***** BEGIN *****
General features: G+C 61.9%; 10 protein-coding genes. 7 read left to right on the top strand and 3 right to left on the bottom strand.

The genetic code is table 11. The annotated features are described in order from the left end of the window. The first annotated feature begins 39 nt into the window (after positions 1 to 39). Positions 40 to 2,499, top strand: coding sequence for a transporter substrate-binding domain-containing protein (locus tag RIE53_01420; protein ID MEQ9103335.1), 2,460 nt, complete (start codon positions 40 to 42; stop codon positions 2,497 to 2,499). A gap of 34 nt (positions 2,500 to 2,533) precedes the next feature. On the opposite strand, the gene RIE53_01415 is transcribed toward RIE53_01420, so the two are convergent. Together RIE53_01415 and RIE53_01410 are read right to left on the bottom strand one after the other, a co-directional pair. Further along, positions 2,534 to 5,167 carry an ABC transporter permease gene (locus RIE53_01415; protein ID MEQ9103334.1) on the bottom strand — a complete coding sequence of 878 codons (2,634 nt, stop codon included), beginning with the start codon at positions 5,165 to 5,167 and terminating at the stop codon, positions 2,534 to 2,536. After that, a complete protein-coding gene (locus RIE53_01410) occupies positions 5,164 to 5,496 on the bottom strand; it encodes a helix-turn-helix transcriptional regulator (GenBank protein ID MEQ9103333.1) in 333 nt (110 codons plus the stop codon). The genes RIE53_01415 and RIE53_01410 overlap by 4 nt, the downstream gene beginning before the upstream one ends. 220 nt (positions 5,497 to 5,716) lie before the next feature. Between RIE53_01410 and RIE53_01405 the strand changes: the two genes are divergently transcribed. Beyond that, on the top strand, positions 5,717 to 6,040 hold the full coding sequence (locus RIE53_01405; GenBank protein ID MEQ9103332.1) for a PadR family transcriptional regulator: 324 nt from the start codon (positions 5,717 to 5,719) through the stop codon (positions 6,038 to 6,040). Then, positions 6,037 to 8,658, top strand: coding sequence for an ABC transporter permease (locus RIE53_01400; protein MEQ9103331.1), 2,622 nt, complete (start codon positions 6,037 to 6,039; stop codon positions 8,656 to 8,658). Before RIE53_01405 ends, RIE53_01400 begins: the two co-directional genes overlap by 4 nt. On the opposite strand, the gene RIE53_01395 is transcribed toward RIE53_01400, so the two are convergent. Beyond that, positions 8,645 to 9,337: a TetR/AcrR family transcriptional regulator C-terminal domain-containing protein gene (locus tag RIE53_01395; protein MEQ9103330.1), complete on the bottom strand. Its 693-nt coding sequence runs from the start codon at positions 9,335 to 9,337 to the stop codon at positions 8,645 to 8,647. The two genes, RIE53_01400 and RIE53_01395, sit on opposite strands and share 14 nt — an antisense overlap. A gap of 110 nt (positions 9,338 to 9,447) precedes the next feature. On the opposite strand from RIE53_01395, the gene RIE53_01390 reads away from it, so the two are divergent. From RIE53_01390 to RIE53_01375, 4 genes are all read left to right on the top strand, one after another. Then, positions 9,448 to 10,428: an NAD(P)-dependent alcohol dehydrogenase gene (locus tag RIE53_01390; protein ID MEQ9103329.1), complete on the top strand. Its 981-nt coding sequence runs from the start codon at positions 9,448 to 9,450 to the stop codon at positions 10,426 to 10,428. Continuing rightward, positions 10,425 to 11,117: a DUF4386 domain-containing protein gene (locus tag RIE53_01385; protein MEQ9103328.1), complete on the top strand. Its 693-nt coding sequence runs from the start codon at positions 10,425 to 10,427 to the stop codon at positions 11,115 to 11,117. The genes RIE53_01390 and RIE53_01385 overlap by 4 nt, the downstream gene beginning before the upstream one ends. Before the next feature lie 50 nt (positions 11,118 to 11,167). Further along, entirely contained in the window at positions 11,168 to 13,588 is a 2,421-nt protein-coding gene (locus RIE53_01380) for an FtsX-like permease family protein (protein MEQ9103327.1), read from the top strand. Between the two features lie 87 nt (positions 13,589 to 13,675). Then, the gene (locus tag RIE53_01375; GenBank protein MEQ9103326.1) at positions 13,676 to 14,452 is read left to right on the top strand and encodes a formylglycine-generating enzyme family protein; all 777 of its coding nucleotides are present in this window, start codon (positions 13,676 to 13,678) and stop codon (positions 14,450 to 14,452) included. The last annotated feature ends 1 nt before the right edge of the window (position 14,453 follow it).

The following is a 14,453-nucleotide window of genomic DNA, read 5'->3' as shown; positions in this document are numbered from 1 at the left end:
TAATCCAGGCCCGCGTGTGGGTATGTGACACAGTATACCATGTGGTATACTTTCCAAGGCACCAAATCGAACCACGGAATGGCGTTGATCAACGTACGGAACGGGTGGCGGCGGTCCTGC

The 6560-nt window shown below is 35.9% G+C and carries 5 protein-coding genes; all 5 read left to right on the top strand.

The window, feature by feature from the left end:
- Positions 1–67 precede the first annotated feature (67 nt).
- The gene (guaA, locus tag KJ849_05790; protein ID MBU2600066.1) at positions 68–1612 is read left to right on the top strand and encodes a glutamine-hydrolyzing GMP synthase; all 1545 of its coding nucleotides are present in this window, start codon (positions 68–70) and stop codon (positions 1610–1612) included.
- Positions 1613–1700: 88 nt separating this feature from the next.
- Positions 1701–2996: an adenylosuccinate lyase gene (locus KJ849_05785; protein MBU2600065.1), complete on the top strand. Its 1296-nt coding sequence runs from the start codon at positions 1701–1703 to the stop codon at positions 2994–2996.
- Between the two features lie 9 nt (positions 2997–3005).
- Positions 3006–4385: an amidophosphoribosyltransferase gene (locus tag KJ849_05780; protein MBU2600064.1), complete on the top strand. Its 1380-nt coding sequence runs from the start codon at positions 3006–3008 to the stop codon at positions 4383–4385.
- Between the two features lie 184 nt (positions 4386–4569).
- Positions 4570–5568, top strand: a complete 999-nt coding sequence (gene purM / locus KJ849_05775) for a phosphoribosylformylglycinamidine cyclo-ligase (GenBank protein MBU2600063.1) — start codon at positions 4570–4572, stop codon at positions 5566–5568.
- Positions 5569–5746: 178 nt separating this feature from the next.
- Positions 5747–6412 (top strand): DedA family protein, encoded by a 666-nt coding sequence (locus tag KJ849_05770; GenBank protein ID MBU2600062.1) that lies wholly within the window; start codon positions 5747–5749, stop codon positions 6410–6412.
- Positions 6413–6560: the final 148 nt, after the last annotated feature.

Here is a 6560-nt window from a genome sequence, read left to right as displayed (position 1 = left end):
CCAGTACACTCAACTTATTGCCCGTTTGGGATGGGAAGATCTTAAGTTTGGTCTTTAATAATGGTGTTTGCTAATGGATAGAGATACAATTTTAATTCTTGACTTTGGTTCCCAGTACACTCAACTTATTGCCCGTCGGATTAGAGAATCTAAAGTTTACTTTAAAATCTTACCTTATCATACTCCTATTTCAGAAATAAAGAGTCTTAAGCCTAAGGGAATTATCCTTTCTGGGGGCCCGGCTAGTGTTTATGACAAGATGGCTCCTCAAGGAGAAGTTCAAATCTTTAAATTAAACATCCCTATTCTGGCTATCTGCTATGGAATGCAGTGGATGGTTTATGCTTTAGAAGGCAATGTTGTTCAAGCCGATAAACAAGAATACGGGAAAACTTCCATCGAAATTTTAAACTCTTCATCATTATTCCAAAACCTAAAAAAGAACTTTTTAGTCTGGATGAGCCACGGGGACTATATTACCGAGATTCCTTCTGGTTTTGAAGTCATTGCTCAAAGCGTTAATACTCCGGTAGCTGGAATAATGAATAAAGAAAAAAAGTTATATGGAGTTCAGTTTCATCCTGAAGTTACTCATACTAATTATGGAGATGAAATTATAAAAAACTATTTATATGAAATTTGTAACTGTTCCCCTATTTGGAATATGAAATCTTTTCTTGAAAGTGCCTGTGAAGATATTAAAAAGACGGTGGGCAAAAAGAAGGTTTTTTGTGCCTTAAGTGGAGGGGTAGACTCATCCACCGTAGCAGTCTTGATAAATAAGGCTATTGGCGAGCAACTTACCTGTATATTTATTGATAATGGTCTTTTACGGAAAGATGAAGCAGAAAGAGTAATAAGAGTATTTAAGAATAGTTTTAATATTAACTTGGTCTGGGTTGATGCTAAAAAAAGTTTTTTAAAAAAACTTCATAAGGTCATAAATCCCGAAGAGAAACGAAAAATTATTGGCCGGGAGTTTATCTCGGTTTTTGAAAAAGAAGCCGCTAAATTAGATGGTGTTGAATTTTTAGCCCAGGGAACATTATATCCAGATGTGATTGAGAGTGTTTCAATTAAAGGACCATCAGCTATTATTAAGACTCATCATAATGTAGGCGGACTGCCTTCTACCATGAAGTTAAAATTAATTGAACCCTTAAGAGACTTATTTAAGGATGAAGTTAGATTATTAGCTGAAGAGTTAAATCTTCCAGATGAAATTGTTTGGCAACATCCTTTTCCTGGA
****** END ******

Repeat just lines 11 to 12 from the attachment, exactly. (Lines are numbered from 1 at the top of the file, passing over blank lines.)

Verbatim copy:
- Between the two features lie 9 nt (positions 2997–3005).
- Positions 3006–4385: an amidophosphoribosyltransferase gene (locus tag KJ849_05780; protein MBU2600064.1), complete on the top strand. Its 1380-nt coding sequence runs from the start codon at positions 3006–3008 to the stop codon at positions 4383–4385.